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A surgical life by Takeshi Sano, MD, PhD

I am a surgeon specializing in gastric cancer. I graduated from the University of Tokyo in 1980, and after surgical training, spent 15 months at Institut Curie, Paris as a research fellow with a French Government scholarship. This flavoured my subsequent life with a European taste. For the past 30 years, I have concentrated on surgery and clinical trials on gastric cancer in the two largest cancer centres in Japan,  the National Cancer Center and the Cancer Institute, traveling around the world for lectures and live demonstrations of gastrectomy. I have been also involved in formulating domestic and international classifications and guidelines for gastric cancer. Nowadays, I have almost left the operating room and am engaged in management as Hospital Director of the Cancer Institute.

What made you decide to become a surgeon?

I was born in to a medical family going back many generations in a small castle town and had no alternative but to become a doctor! During the clinical classes in medical school, I was bored with reading the thick medical records written by earnest residents of internal medicine: lots of data, differential diagnoses, copies of references, but no clear solution. Surgeons’ patient notes were fascinating: simple description of surgery with drawings, uneventful postoperative days, sometimes followed by unexpected pathological results. A senior surgical resident confessed that he was not a diligent medical student (too busy with his soccer club) but was able to stand on the same starting position as other brilliant classmates. The story was quite convincing.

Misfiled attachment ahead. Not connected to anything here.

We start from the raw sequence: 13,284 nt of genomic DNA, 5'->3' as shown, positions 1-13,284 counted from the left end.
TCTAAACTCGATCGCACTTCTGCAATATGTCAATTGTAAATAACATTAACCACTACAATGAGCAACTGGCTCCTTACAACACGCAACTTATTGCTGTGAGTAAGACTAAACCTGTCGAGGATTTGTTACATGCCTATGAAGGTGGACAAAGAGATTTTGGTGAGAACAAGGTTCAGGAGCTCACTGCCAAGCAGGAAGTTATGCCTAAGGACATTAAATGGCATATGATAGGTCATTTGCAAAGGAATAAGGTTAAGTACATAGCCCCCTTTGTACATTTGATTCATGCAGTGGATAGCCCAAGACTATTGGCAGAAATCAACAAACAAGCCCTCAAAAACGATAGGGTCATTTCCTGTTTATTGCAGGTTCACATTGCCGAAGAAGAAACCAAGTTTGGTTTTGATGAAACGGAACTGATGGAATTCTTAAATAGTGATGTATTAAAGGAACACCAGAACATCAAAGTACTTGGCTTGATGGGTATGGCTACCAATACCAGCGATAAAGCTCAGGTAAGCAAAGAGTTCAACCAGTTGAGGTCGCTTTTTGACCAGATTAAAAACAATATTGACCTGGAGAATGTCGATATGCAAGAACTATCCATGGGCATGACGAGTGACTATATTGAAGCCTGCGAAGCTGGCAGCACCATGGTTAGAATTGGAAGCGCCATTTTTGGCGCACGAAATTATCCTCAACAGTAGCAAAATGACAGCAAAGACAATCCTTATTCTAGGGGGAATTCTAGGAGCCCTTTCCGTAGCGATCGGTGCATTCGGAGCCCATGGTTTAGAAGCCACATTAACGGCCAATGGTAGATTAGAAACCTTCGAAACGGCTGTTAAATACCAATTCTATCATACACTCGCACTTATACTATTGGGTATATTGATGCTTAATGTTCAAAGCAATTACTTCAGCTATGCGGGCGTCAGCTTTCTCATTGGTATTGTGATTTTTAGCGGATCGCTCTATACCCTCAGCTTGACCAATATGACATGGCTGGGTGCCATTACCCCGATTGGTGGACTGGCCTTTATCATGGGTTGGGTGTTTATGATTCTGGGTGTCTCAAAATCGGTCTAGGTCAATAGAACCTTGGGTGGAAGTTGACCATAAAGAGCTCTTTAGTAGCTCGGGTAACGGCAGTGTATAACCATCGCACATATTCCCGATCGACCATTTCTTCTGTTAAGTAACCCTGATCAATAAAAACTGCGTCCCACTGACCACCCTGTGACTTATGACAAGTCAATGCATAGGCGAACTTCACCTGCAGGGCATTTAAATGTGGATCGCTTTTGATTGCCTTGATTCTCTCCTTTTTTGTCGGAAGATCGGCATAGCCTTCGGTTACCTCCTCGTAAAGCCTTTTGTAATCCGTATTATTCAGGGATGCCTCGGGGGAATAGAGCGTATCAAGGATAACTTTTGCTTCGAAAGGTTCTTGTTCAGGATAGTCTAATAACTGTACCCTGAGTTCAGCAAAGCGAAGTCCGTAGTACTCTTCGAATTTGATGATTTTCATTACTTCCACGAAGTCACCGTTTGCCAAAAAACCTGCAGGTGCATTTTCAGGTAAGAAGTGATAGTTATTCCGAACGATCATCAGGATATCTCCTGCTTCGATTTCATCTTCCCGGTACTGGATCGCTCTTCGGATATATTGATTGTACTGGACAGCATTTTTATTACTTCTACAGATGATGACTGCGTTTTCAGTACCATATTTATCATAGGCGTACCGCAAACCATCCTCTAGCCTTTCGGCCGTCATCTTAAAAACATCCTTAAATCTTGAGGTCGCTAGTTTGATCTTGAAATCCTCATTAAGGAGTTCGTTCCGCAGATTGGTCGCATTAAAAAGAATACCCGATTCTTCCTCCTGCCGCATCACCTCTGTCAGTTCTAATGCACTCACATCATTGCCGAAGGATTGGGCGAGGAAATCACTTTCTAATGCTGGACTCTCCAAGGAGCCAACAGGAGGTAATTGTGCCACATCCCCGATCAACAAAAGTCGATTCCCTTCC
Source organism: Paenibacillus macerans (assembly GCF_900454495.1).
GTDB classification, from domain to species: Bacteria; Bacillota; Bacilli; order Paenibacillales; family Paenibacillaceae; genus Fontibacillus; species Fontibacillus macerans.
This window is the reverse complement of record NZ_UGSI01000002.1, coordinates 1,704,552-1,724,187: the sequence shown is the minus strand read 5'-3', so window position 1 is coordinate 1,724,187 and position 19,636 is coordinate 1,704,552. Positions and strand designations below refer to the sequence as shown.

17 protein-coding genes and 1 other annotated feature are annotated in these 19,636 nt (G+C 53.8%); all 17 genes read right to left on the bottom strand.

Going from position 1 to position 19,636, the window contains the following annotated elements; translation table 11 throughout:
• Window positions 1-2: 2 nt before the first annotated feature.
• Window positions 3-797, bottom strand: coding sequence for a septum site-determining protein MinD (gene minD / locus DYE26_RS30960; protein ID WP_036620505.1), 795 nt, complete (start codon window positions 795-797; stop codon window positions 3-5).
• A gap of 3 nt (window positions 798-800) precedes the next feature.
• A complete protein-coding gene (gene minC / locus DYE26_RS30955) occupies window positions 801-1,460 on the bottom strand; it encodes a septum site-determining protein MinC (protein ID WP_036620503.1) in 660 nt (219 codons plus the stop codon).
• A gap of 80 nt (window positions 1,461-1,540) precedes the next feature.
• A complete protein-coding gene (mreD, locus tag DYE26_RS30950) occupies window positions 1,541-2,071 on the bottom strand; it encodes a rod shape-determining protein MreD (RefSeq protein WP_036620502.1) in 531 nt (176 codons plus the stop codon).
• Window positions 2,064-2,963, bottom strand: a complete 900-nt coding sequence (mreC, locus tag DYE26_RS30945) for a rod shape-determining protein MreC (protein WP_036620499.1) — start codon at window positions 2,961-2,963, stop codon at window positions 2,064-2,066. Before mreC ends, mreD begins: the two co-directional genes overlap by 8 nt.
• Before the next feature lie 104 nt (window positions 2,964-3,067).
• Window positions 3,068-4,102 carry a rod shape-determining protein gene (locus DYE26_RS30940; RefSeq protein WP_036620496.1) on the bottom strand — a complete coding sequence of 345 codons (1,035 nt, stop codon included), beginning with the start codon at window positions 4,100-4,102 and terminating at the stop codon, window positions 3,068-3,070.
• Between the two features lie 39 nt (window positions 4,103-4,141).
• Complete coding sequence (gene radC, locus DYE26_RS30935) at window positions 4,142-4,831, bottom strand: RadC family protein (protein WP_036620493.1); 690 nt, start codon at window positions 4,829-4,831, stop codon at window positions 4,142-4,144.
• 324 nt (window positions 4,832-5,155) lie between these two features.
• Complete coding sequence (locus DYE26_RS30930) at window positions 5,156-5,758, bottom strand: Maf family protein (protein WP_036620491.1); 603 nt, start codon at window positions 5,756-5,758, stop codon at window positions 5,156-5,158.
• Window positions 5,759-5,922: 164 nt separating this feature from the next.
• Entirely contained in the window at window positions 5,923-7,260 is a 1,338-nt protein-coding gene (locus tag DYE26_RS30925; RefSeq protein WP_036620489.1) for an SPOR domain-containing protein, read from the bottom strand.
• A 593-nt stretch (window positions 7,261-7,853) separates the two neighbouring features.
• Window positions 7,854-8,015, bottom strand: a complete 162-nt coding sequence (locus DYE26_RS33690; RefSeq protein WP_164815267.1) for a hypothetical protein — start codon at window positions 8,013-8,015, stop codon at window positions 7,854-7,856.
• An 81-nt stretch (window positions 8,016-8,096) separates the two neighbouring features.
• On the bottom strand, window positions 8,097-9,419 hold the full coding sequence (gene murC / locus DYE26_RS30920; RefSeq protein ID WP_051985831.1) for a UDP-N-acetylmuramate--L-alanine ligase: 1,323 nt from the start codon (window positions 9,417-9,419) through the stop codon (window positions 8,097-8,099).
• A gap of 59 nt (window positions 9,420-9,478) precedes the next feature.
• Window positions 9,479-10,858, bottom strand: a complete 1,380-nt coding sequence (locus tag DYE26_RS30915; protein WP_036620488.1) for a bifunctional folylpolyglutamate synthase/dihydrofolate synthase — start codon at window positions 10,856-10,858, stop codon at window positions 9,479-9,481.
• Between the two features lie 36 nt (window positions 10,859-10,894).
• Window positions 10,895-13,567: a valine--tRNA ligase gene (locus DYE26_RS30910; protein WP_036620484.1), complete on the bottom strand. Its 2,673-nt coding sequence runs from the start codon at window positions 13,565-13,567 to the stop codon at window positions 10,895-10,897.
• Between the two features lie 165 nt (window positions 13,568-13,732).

Who were your influences?

At National Cancer Center, Tokyo, my senior Dr. Mitsuru Sasako and I formed a partnership as gastric surgeons and played a leading role together in a series of randomized controlled trials for gastric cancer. He made me abandon my old family policy to live without disturbing others. I started to force myself to make noise to change my surroundings.

What were your training highlights?

Before specializing in gastric cancer, I worked at a provincial hospital as a general surgical trainee for 3 full years. I was young, single, and eager to become an all-round clinician, and used to tell duty doctors to call me whenever they saw “interesting” cases, which they did. I experienced a great variety of surgical and non-surgical patients. This has become a treasure for an extremely specialized surgeon who went on to treat only gastric cancer in my subsequent life.

Tell me about a surgical triumph

A Japanese proverb says “the soul of a child of three is the same at 100”. My first surgical instructor repeatedly told me “The faster, the better”. He was indeed a fast surgeon who completed a gastrectomy with lymphadenectomy within 90 minutes. My goal was set for a fast surgeon, and I always attempted fast surgery. At first, the attempt often did not work well, but I succeeded in establishing my style of surgery concentrating on rapid and only essential movements. A dilemma was for cancer surgery which required meticulous, time-consuming lymphadenectomy, but I tried to balance its extent and the time. I usually completed gastrectomy one hour faster with less postoperative complications than my colleagues, but the innovation with minimally invasive techniques has made this policy obsolete.